The next time you wonder why God allows people to suffer, turn in your Bible to Paul’s Second Letter to the Corinthians. There you learn about the suffering of Saint Paul, the greatest missionary of the Christian faith. Read chapters 11 and 12. Pause after reading verses nine and 10 of chapter 12. Here is a modern translation of those two verses: 9 Each time he (God) said, “My grace is all you need. My power works best in weakness.” So now I am glad to boast about my weaknesses, so that the power of Christ can work through me. (10) That’s why I take pleasure in my weaknesses, and in the insults, hardships, persecutions and troubles that I suffer for Christ. For when I am weak, then I am strong (NLT).

Verse nine contains one of the most significant faith statements in the Bible: “My grace is all you need.” Memorize it. Believe it and you have embraced a foundational truth of Christian faith. The more popular translation is “My grace is sufficient for you.” In either translation, it is God’s answer to Paul’s prayer for deliverance from his suffering. It can also be the answer to your prayers.

Without this letter to the Corinthians, every persecuted Christian might be tempted to wallow in self-pity, moaning about why God allows bad things to happen to good people. But when we read about the troubles Paul faced as a servant of Christ, you and I must admit that God allowed Paul to suffer far more than we have suffered and He provided Paul with grace enough to handle his hardships without abandoning his faith.

When you wrestle with your own suffering, you can say with Paul, “God’s grace is all I need.” When doubt knocks on your heart’s door, you can say, “Trouble, my God is greater than you, and His grace is sufficient for every need I face!” God’s power can be made “perfect” in your weakness too. And you can “take pleasure” in your troubles because the power of Christ is as available to you as it was to Paul. So, you too can handle insults, hardships, persecution and trouble in a way that brings glory to Christ.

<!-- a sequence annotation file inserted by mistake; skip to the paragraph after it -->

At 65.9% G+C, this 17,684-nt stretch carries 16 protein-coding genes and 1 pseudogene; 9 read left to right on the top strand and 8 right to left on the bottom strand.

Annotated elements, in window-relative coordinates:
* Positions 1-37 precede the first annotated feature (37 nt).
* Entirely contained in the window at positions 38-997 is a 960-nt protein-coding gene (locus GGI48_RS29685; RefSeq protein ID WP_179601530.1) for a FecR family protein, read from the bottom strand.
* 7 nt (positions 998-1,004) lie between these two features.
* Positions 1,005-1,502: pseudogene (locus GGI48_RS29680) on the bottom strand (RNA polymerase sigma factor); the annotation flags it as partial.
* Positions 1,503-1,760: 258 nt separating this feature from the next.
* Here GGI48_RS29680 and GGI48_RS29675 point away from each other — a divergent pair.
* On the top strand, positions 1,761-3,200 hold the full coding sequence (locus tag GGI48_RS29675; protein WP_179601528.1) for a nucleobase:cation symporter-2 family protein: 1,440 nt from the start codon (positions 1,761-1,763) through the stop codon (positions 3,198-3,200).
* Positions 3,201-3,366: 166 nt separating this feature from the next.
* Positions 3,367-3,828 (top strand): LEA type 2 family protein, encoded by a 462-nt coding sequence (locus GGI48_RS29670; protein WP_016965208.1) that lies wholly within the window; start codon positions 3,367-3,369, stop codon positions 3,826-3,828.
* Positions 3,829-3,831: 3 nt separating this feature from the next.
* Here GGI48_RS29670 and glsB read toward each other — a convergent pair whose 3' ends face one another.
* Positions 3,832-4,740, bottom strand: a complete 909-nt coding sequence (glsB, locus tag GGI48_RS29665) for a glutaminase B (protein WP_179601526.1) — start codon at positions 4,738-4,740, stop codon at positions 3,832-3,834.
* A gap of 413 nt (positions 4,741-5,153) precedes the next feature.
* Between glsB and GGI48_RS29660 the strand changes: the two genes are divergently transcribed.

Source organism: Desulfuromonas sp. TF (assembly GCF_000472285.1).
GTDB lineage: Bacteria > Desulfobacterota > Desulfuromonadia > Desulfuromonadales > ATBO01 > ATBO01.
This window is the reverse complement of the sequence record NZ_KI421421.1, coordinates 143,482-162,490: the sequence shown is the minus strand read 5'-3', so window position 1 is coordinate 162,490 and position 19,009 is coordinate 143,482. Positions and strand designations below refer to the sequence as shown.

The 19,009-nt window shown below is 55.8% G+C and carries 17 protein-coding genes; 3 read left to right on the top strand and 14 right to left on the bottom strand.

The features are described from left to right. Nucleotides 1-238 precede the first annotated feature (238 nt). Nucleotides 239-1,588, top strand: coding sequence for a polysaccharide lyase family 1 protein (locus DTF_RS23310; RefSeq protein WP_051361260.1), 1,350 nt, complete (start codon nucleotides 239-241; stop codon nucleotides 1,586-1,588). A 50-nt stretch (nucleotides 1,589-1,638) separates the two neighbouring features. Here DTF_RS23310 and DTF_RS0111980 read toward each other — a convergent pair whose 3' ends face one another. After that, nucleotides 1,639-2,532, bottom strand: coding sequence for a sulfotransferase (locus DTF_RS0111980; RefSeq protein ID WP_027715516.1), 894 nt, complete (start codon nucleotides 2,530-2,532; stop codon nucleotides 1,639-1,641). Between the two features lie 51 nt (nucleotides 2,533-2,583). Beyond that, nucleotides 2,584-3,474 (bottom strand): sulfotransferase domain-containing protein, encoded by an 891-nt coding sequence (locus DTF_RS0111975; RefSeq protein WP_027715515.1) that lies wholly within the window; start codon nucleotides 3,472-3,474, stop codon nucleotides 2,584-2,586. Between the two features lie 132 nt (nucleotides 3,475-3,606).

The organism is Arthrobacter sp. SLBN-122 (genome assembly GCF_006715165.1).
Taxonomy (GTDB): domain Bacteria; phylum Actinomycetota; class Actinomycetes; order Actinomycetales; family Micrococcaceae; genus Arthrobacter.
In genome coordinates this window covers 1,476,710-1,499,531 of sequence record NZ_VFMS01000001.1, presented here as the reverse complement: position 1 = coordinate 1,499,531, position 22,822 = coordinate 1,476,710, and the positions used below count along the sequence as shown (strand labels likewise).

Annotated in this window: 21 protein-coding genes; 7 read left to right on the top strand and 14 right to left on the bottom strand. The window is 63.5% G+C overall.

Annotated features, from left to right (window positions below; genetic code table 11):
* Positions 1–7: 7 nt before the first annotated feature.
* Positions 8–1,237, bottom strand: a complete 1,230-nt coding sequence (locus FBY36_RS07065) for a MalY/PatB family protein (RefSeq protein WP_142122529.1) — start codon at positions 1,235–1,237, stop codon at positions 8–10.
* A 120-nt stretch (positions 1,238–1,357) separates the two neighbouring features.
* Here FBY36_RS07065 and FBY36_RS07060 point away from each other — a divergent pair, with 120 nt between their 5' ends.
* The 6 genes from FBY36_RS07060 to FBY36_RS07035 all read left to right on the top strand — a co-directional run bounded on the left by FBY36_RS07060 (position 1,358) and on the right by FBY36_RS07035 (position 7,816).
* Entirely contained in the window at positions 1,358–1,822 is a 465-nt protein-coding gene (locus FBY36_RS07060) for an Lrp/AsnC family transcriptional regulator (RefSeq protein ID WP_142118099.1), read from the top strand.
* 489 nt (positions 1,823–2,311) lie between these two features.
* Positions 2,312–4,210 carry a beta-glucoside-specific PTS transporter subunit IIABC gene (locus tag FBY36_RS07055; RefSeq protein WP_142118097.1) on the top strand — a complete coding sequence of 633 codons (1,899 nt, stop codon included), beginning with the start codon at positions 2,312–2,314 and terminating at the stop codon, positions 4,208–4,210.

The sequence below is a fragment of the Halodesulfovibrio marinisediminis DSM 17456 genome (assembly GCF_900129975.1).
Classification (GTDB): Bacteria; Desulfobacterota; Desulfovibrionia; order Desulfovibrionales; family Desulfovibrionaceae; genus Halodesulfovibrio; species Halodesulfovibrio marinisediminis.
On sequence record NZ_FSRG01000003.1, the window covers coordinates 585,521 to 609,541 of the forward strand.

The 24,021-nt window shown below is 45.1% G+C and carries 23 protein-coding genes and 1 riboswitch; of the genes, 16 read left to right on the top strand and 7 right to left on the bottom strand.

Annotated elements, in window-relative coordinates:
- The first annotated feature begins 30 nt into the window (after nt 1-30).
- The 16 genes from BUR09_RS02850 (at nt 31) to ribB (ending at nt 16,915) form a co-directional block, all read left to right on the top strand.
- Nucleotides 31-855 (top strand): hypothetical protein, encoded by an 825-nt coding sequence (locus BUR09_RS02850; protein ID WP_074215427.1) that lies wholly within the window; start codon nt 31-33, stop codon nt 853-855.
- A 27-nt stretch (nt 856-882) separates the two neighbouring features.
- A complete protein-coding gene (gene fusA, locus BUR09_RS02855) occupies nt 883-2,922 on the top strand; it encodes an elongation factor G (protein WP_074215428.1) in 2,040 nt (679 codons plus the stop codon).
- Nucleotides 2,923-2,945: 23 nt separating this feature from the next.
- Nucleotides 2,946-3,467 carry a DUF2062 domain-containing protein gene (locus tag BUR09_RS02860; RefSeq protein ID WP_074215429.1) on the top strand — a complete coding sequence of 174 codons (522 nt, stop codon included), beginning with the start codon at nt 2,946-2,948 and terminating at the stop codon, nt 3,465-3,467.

Paul surprises me by saying he had decided to “boast” of his weaknesses. He even admitted that once he had been “a basket case,” having to run for his life when his friends lowered him in a basket from a window in a Damascus wall. Are you mature enough to “boast” of your weaknesses? I find it hard to do. Our culture values impressive “credentials” and counterfeit “honors.” Yet Paul had no pride in his own achievements; what he valued most was his relationship to Jesus. Knowing Jesus and serving him was his life purpose. That’s where I want to be, and that’s where I am headed. Are you headed that way?

God allows suffering. And He uses it in many different ways to accomplish his will. Sometimes suffering makes us more sensitive servants of Jesus. Like Paul, you may suffer with a “thorn in the flesh” that God will not remove. And you may ask why God does not answer your prayers for deliverance. Well, He does answer your prayers; sometimes He says “no” or “wait.”

Learning to depend upon the grace of God, and not yourself, is one of the great secrets of the Christian life. Life works God’s way when you live in Christ and welcome his living in you. Pride causes you to trust in your own cleverness rather than admit your need of God’s grace. But when you admit your weaknesses and turn in simple faith to Christ, his power enables you to “soar on wings like eagles” in the worst of times. That’s when you can celebrate the eternal truth that no matter what you must face, God’s grace is all you need!